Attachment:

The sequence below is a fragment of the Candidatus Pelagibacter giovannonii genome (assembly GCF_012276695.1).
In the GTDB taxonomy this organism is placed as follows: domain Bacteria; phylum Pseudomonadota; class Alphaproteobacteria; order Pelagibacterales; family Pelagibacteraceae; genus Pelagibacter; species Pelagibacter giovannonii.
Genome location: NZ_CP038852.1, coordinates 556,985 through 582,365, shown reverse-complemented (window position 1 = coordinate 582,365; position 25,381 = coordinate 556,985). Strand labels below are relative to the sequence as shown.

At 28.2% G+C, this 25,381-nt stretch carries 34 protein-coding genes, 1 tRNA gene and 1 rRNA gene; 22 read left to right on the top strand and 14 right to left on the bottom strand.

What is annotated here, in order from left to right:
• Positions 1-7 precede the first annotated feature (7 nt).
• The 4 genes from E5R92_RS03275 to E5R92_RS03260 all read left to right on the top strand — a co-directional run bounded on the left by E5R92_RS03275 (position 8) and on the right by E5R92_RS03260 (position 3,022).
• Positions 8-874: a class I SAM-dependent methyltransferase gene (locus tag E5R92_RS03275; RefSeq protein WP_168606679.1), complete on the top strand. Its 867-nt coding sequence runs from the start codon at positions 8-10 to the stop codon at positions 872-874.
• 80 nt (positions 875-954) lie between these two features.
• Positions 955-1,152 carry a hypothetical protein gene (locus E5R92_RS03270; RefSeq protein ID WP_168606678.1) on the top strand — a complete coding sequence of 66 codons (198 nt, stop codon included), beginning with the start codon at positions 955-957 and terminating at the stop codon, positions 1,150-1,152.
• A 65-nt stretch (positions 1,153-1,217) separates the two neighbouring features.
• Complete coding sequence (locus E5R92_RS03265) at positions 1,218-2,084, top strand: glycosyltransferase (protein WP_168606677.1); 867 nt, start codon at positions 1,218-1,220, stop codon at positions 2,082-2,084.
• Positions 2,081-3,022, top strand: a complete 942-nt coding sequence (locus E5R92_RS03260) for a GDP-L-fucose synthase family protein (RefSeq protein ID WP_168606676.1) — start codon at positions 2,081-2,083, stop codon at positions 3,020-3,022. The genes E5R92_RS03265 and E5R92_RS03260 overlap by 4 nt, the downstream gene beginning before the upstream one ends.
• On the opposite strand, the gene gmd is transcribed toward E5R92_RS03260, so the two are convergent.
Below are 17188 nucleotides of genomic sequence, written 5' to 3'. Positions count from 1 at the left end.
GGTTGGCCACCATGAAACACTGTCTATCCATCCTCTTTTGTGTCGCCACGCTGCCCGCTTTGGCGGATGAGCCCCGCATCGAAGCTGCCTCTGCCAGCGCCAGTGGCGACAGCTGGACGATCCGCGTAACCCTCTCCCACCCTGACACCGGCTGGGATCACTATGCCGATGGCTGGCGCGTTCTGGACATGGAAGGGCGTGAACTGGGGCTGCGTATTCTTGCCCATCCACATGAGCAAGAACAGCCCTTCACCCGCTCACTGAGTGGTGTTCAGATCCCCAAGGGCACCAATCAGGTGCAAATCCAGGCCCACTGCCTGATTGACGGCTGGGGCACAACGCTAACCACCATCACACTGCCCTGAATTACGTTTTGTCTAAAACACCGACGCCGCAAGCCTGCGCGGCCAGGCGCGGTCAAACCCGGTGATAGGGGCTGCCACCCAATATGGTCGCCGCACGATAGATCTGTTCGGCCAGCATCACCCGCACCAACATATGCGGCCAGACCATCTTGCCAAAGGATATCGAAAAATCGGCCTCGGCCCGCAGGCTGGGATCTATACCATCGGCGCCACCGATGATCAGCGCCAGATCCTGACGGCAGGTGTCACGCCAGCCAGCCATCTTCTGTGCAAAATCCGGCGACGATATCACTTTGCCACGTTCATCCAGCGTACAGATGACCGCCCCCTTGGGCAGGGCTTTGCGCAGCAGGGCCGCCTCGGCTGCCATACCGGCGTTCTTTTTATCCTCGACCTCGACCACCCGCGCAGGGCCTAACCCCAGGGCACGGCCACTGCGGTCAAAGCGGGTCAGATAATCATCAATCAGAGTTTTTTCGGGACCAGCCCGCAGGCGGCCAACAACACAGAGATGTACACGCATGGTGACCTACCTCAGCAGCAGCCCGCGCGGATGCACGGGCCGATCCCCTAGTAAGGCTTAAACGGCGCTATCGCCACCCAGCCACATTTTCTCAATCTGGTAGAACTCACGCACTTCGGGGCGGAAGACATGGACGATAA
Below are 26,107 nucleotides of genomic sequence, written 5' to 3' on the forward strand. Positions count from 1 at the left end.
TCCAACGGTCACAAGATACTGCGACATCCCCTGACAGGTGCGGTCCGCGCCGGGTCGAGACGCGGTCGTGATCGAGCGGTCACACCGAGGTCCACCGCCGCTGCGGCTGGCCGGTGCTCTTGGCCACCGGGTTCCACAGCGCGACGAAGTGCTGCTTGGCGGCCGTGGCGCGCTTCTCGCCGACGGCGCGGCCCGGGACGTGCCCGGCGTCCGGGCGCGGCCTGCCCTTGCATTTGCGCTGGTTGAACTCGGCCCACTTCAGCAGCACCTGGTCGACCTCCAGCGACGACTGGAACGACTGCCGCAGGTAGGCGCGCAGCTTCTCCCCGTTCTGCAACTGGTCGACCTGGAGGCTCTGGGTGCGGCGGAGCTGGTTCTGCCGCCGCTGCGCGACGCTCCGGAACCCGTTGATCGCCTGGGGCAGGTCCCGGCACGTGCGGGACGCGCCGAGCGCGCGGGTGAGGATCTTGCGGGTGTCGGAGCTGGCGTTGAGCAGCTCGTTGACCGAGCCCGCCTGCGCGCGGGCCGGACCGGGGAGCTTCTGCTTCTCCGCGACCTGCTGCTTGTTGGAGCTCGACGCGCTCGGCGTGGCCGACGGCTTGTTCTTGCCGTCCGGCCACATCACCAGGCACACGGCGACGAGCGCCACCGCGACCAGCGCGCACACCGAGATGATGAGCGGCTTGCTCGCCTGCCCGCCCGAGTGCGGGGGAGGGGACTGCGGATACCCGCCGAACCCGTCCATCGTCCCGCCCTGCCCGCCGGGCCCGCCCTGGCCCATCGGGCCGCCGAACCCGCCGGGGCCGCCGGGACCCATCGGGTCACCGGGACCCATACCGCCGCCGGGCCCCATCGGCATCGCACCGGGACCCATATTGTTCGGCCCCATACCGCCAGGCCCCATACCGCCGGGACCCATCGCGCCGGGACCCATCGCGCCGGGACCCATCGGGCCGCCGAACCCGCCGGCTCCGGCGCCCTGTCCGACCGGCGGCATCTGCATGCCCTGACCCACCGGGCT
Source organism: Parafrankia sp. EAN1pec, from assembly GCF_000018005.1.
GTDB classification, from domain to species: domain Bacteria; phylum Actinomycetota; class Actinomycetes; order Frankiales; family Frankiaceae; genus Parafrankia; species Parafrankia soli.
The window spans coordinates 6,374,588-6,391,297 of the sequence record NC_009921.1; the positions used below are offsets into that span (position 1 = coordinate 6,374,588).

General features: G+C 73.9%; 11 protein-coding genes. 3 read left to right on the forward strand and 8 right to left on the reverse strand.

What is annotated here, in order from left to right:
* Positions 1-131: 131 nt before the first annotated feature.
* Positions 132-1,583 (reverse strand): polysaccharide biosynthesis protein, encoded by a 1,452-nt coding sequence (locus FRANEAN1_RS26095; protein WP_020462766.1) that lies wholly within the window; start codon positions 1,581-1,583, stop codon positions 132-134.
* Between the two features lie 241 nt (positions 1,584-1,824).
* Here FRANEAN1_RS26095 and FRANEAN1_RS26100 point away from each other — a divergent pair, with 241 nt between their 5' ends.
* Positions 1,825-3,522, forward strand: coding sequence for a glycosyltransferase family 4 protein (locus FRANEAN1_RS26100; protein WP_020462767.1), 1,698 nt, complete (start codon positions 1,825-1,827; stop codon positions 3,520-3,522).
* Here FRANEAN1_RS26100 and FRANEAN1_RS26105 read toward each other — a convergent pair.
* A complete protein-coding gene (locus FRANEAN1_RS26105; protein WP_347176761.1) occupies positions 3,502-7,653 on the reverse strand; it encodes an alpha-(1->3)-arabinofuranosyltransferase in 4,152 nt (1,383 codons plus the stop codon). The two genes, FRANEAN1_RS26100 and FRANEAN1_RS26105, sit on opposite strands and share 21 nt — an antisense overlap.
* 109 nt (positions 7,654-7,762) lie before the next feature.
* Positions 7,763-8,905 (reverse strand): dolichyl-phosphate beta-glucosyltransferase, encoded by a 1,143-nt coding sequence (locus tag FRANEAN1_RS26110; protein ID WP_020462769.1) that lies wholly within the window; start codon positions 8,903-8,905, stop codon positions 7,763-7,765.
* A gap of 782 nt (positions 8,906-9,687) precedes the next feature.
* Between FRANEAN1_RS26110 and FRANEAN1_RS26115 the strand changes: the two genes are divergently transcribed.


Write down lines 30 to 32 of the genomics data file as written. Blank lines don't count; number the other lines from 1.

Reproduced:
* A complete protein-coding gene (locus FRANEAN1_RS26105; protein WP_347176761.1) occupies positions 3,502-7,653 on the reverse strand; it encodes an alpha-(1->3)-arabinofuranosyltransferase in 4,152 nt (1,383 codons plus the stop codon). The two genes, FRANEAN1_RS26100 and FRANEAN1_RS26105, sit on opposite strands and share 21 nt — an antisense overlap.
* 109 nt (positions 7,654-7,762) lie before the next feature.
* Positions 7,763-8,905 (reverse strand): dolichyl-phosphate beta-glucosyltransferase, encoded by a 1,143-nt coding sequence (locus tag FRANEAN1_RS26110; protein ID WP_020462769.1) that lies wholly within the window; start codon positions 8,903-8,905, stop codon positions 7,763-7,765.